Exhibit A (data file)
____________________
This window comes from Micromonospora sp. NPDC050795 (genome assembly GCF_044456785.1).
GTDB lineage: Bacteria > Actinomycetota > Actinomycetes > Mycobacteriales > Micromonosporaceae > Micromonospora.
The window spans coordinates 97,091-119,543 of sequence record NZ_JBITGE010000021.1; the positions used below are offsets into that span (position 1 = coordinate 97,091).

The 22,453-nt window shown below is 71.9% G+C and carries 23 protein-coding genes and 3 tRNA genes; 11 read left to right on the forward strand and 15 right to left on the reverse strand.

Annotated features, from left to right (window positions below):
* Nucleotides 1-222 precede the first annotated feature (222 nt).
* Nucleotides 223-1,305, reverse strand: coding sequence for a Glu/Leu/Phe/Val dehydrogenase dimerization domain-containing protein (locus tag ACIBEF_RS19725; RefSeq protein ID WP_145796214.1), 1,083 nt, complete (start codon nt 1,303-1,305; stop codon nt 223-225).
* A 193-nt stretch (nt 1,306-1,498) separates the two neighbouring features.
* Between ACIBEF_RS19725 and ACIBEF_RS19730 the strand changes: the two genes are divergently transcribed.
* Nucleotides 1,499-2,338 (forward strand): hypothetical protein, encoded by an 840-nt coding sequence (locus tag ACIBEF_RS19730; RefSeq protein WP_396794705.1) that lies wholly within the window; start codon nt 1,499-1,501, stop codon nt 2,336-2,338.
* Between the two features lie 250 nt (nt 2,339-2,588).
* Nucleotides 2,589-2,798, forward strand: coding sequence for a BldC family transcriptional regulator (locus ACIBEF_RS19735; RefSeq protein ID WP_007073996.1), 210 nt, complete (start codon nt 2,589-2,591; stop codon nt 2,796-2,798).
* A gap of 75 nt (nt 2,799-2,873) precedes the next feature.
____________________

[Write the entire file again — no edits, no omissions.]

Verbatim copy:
This window comes from Micromonospora sp. NPDC050795 (genome assembly GCF_044456785.1).
GTDB lineage: Bacteria > Actinomycetota > Actinomycetes > Mycobacteriales > Micromonosporaceae > Micromonospora.
The window spans coordinates 97,091-119,543 of sequence record NZ_JBITGE010000021.1; the positions used below are offsets into that span (position 1 = coordinate 97,091).

The 22,453-nt window shown below is 71.9% G+C and carries 23 protein-coding genes and 3 tRNA genes; 11 read left to right on the forward strand and 15 right to left on the reverse strand.

Annotated features, from left to right (window positions below):
* Nucleotides 1-222 precede the first annotated feature (222 nt).
* Nucleotides 223-1,305, reverse strand: coding sequence for a Glu/Leu/Phe/Val dehydrogenase dimerization domain-containing protein (locus tag ACIBEF_RS19725; RefSeq protein ID WP_145796214.1), 1,083 nt, complete (start codon nt 1,303-1,305; stop codon nt 223-225).
* A 193-nt stretch (nt 1,306-1,498) separates the two neighbouring features.
* Between ACIBEF_RS19725 and ACIBEF_RS19730 the strand changes: the two genes are divergently transcribed.
* Nucleotides 1,499-2,338 (forward strand): hypothetical protein, encoded by an 840-nt coding sequence (locus tag ACIBEF_RS19730; RefSeq protein WP_396794705.1) that lies wholly within the window; start codon nt 1,499-1,501, stop codon nt 2,336-2,338.
* Between the two features lie 250 nt (nt 2,339-2,588).
* Nucleotides 2,589-2,798, forward strand: coding sequence for a BldC family transcriptional regulator (locus ACIBEF_RS19735; RefSeq protein ID WP_007073996.1), 210 nt, complete (start codon nt 2,589-2,591; stop codon nt 2,796-2,798).
* A gap of 75 nt (nt 2,799-2,873) precedes the next feature.